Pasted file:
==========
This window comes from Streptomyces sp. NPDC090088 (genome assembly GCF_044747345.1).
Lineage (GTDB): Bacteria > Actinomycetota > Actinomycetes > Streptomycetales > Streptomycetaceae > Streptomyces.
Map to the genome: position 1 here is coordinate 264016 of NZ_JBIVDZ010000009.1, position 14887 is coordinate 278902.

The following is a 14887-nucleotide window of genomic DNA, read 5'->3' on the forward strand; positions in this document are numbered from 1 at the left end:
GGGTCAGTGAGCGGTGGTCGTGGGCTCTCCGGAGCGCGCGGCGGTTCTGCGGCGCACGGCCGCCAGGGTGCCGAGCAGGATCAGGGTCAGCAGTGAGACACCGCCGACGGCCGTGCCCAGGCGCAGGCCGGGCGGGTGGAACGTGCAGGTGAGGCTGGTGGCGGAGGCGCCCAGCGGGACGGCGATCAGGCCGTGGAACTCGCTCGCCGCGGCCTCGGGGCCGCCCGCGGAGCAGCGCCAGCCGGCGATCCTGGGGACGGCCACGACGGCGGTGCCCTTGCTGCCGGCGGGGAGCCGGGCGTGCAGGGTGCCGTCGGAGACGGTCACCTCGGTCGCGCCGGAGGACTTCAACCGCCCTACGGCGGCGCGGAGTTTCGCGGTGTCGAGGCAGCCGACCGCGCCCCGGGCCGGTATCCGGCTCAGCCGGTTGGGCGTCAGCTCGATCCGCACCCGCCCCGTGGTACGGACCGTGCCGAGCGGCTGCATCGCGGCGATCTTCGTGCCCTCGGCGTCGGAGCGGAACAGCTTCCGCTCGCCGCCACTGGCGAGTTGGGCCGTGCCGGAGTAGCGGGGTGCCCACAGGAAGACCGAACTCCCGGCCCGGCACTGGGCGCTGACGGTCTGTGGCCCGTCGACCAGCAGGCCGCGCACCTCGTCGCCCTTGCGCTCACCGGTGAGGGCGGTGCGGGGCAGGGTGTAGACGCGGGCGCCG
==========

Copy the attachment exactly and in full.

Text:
This window comes from Streptomyces sp. NPDC090088 (genome assembly GCF_044747345.1).
Lineage (GTDB): Bacteria > Actinomycetota > Actinomycetes > Streptomycetales > Streptomycetaceae > Streptomyces.
Map to the genome: position 1 here is coordinate 264016 of NZ_JBIVDZ010000009.1, position 14887 is coordinate 278902.

The following is a 14887-nucleotide window of genomic DNA, read 5'->3' on the forward strand; positions in this document are numbered from 1 at the left end:
GGGTCAGTGAGCGGTGGTCGTGGGCTCTCCGGAGCGCGCGGCGGTTCTGCGGCGCACGGCCGCCAGGGTGCCGAGCAGGATCAGGGTCAGCAGTGAGACACCGCCGACGGCCGTGCCCAGGCGCAGGCCGGGCGGGTGGAACGTGCAGGTGAGGCTGGTGGCGGAGGCGCCCAGCGGGACGGCGATCAGGCCGTGGAACTCGCTCGCCGCGGCCTCGGGGCCGCCCGCGGAGCAGCGCCAGCCGGCGATCCTGGGGACGGCCACGACGGCGGTGCCCTTGCTGCCGGCGGGGAGCCGGGCGTGCAGGGTGCCGTCGGAGACGGTCACCTCGGTCGCGCCGGAGGACTTCAACCGCCCTACGGCGGCGCGGAGTTTCGCGGTGTCGAGGCAGCCGACCGCGCCCCGGGCCGGTATCCGGCTCAGCCGGTTGGGCGTCAGCTCGATCCGCACCCGCCCCGTGGTACGGACCGTGCCGAGCGGCTGCATCGCGGCGATCTTCGTGCCCTCGGCGTCGGAGCGGAACAGCTTCCGCTCGCCGCCACTGGCGAGTTGGGCCGTGCCGGAGTAGCGGGGTGCCCACAGGAAGACCGAACTCCCGGCCCGGCACTGGGCGCTGACGGTCTGTGGCCCGTCGACCAGCAGGCCGCGCACCTCGTCGCCCTTGCGCTCACCGGTGAGGGCGGTGCGGGGCAGGGTGTAGACGCGGGCGCCG